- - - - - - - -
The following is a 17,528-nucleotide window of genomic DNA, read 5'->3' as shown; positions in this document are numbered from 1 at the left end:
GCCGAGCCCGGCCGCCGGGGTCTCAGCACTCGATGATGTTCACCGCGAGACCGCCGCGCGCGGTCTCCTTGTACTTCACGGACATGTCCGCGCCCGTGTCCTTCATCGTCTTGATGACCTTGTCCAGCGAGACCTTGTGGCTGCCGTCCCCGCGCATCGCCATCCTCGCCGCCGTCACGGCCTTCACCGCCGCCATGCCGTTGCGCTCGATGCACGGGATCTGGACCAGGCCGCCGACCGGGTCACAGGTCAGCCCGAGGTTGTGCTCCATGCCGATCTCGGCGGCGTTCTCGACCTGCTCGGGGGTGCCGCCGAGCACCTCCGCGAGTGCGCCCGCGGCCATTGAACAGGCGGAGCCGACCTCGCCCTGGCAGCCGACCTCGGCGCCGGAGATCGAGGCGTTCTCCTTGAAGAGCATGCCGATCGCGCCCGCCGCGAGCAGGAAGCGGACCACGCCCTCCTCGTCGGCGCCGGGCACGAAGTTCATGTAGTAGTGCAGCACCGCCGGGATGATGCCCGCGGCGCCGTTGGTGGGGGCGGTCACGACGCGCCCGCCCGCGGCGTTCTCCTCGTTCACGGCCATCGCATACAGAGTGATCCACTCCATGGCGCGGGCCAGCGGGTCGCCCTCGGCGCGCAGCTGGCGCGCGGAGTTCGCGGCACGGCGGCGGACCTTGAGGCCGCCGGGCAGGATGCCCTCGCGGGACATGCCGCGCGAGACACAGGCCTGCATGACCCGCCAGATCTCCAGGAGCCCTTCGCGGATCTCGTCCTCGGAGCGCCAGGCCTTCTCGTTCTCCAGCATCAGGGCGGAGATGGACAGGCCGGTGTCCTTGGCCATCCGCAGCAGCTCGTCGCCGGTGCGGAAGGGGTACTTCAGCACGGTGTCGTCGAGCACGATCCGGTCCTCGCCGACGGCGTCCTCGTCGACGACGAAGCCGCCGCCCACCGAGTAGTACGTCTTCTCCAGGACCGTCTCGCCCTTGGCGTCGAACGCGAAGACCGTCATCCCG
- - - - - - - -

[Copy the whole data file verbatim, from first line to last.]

The following is a 17,528-nucleotide window of genomic DNA, read 5'->3' as shown; positions in this document are numbered from 1 at the left end:
GCCGAGCCCGGCCGCCGGGGTCTCAGCACTCGATGATGTTCACCGCGAGACCGCCGCGCGCGGTCTCCTTGTACTTCACGGACATGTCCGCGCCCGTGTCCTTCATCGTCTTGATGACCTTGTCCAGCGAGACCTTGTGGCTGCCGTCCCCGCGCATCGCCATCCTCGCCGCCGTCACGGCCTTCACCGCCGCCATGCCGTTGCGCTCGATGCACGGGATCTGGACCAGGCCGCCGACCGGGTCACAGGTCAGCCCGAGGTTGTGCTCCATGCCGATCTCGGCGGCGTTCTCGACCTGCTCGGGGGTGCCGCCGAGCACCTCCGCGAGTGCGCCCGCGGCCATTGAACAGGCGGAGCCGACCTCGCCCTGGCAGCCGACCTCGGCGCCGGAGATCGAGGCGTTCTCCTTGAAGAGCATGCCGATCGCGCCCGCCGCGAGCAGGAAGCGGACCACGCCCTCCTCGTCGGCGCCGGGCACGAAGTTCATGTAGTAGTGCAGCACCGCCGGGATGATGCCCGCGGCGCCGTTGGTGGGGGCGGTCACGACGCGCCCGCCCGCGGCGTTCTCCTCGTTCACGGCCATCGCATACAGAGTGATCCACTCCATGGCGCGGGCCAGCGGGTCGCCCTCGGCGCGCAGCTGGCGCGCGGAGTTCGCGGCACGGCGGCGGACCTTGAGGCCGCCGGGCAGGATGCCCTCGCGGGACATGCCGCGCGAGACACAGGCCTGCATGACCCGCCAGATCTCCAGGAGCCCTTCGCGGATCTCGTCCTCGGAGCGCCAGGCCTTCTCGTTCTCCAGCATCAGGGCGGAGATGGACAGGCCGGTGTCCTTGGCCATCCGCAGCAGCTCGTCGCCGGTGCGGAAGGGGTACTTCAGCACGGTGTCGTCGAGCACGATCCGGTCCTCGCCGACGGCGTCCTCGTCGACGACGAAGCCGCCGCCCACCGAGTAGTACGTCTTCTCCAGGACCGTCTCGCCCTTGGCGTCGAACGCGAAGACCGTCATCCCG